It is therefore the case that it isn’t until the mid 12th century that any kind of significant Norman (or Flemish) influence on lay society can be assumed to have been present. And in turn that means the overwhelming majority of high status defensive residences would still have followed the models of previous generations. What can we say about these really, given the lack of archaeological evidence for them?
Dundarg Castle, Aberdeenshire. Dundarg is a 13th century castle built upon a promontory with Iron Age and medieval earthworks. Simon Forder.
A hint can be taken from the 11th century chronicles which record a number of unpleasant incidents called hall-burnings, where members of the high nobility trapped their political rivals within halls and simply burned the places down, with their rivals inside. In 1020, MacBeth’s father was killed in one such incident – by his nephews – and in 1027, Dunkeld was burned, the home of Crinan of Atholl, one of the most powerful men in the kingdom. In 1032 Gillacomgain, one of the men responsible for the death of MacBeth’s father, was burned to death with his warband.
This suggests that a significant proportion of these high status residences were made primarily of timber, and were relatively easily seized by ones enemies. We know that at Dunbar, in Lothian, the fort consisted of a ditch and bank, a timber palisade, and contained two large timber halls. This was a reasonably defensive building, certainly able to repel raids – but not capable of withstanding a determined assault, and perhaps able to be taken by surprise in the night.
The medieval Fast Castle, Berwickshire. Simon Forder.
The earliest documentary references to castles in Scotland do in fact date to David’s reign, and these refer to Roxburgh (before 1134) and Edinburgh (before 1139), both of which are royal sites. Renfrew, Stirling and Forfar, along with the “Maiden’s Castle” which may have referred to Edinburgh, appear in the reign of Malcolm IV (1153-1165). Geographically these are confined to the south and centre of Scotland, and if we strip away all the later building and levelling works, Roxburgh appears as a defended promontory, while Edinburgh and Stirling look remarkably like nuclear forts. It is only Renfrew and Forfar which cannot be said to follow an earlier template, and may therefore have been new foundations.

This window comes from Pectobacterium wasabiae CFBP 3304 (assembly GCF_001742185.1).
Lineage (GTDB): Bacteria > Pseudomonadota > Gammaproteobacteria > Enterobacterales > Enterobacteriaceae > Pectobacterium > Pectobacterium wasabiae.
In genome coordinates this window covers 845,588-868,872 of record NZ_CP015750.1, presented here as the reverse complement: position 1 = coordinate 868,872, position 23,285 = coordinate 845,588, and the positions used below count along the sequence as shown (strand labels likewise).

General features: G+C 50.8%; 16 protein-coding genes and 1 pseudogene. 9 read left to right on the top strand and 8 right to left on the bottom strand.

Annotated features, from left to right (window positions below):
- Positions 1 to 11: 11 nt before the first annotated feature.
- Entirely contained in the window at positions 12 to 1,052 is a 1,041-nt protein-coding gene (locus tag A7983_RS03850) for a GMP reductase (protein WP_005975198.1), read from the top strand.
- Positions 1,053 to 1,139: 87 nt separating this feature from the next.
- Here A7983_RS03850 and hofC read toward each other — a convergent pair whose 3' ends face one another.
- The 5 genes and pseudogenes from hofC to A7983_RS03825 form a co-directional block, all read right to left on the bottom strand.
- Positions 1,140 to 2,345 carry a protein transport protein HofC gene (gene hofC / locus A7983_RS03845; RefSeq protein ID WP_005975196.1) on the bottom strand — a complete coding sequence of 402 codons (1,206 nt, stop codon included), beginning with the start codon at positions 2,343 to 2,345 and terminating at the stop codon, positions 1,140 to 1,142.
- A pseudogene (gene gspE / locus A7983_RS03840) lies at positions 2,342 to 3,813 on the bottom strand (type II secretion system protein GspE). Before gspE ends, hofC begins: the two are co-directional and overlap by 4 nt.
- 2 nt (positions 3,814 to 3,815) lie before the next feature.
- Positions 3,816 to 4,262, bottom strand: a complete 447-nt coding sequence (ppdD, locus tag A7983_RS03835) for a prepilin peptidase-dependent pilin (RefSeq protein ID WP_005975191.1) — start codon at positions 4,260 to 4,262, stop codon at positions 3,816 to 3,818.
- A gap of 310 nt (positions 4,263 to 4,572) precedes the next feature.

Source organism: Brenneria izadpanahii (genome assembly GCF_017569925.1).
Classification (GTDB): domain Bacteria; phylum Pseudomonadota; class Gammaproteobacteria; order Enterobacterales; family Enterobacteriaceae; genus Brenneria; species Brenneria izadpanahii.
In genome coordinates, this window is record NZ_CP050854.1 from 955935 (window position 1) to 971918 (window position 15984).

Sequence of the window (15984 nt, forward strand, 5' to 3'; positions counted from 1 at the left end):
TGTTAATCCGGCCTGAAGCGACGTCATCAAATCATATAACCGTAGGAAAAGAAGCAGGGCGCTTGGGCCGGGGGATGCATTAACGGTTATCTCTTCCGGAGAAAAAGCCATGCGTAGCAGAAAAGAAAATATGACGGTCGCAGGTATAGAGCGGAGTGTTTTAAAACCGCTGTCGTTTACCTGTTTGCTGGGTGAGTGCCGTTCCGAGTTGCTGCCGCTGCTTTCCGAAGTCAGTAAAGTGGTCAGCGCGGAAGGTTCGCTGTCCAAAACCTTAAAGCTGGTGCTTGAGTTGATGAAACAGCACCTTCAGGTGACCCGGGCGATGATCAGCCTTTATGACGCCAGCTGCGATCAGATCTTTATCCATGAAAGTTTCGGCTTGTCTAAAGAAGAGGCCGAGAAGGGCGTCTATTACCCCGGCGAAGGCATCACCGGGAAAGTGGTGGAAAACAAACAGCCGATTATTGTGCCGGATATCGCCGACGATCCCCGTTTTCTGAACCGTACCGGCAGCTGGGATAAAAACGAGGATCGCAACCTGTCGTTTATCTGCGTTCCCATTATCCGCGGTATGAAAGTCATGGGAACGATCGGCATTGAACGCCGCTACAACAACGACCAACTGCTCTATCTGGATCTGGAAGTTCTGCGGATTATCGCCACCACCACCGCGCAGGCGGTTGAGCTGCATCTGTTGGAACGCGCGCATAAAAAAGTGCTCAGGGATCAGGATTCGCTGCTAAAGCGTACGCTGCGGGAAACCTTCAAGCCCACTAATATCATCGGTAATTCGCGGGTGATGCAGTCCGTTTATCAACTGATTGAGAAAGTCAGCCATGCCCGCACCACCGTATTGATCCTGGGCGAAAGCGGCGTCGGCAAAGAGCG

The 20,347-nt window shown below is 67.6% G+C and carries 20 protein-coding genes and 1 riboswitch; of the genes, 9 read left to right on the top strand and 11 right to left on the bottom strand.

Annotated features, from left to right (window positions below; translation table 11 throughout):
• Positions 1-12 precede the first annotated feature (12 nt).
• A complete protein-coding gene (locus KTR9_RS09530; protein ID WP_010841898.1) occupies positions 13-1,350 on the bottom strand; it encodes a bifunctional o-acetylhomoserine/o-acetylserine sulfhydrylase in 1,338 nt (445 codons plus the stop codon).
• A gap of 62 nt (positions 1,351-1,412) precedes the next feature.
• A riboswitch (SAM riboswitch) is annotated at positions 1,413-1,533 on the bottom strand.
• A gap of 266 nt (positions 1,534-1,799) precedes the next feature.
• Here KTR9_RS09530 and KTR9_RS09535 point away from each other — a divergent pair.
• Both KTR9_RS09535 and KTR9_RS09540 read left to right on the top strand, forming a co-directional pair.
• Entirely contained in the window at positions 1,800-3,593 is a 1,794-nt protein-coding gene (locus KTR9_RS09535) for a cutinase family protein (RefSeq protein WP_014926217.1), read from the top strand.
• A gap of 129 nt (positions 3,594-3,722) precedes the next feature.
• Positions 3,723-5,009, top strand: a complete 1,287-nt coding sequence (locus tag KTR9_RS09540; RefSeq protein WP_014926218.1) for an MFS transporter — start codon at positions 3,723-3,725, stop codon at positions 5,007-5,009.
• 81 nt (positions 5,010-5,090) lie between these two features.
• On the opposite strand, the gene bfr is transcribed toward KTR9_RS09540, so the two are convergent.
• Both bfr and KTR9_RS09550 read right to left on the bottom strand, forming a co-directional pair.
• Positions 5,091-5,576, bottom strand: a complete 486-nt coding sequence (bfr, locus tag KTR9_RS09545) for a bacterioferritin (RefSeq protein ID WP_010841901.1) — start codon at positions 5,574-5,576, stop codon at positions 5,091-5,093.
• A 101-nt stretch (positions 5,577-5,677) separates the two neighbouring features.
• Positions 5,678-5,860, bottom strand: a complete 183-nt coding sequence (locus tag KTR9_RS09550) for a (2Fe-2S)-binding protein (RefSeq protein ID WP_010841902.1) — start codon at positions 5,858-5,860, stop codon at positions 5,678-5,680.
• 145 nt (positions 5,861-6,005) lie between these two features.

Steel engraving and enhancement of the reverse side of the Great Seal of David I, WikiCommons.
So what did these early castles look like? Well, not much like a castle as we would recognise it, that’s for sure. Whilst there may have been some stone walling, this may well have been archaic massive drystone construction, and most of the built defences and buildings would have been in timber. A significant part of the defence would have been natural. Roxburgh was built on a massively strong ridge and both Edinburgh and Stirling are of course on massive rocky outcrops.
This appears to have been a deliberate cultural choice; south of the border David had in his possession the earthwork castles of Huntingdon and Fotheringhay amongst others – significant motte-and-bailey structures in Norman style, and it is believed he founded the keep at Carlisle Castle. Renfrew and Forfar are in fact the most interesting sites to consider since neither site matches the earlier profile. Unfortunately neither site survives to assess in detail. So, in Scotland, we may have continuity from the early medieval period, again with structures not only serving the same function as castles, but on the same sites – and with strong similarities in design and execution.
The Mote of Urr, a 12th century motte and ditch erected within massive Iron Age earthworks. Simon Forder.
However, by the mid century, we have definite changes, with Forfar and Renfrew to consider. Forfar was undoubtedly built to serve as a royal castle and administrative centre alongside the new burgh. The presumed castle site is surrounded by housing today, and occupies a prominent hill in the middle of the town. It was almost certainly partially surrounded by water and marsh. The site of Renfrew Castle is not clear, but was probably protected in part by the River Clyde, and was actually a baronial castle built by the Stewart family (an family who were of continental origin) who were tasked with advancing royal authority in the Clyde area. It, too, occupied a large mound, now vanished.
Next we will need to consider what impact the Normans actually had – across all of Britain – starting with their castles in England and Wales.
Thanks once again to Simon for writing another excellent piece for us. Simon’s new book, The Romans in Scotland and the Battle of Mons Graupius, comes out on the 15th August 2019, so do take a look! You can find him on Twitter, Facebook, or via his website.